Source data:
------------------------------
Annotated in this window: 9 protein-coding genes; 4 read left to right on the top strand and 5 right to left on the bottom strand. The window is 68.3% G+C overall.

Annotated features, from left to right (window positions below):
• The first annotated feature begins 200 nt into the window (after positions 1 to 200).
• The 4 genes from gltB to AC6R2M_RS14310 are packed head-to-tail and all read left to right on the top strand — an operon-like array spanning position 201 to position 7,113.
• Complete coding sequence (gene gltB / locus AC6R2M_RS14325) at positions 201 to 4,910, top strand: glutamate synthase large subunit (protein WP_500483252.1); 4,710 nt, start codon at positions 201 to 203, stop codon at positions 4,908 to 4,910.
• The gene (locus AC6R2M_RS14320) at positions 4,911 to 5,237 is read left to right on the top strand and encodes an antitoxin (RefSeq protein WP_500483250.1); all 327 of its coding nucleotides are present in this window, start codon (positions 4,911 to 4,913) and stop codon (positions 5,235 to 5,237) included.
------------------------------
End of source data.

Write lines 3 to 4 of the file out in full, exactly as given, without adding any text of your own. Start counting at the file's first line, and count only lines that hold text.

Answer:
• The first annotated feature begins 200 nt into the window (after positions 1 to 200).
• The 4 genes from gltB to AC6R2M_RS14310 are packed head-to-tail and all read left to right on the top strand — an operon-like array spanning position 201 to position 7,113.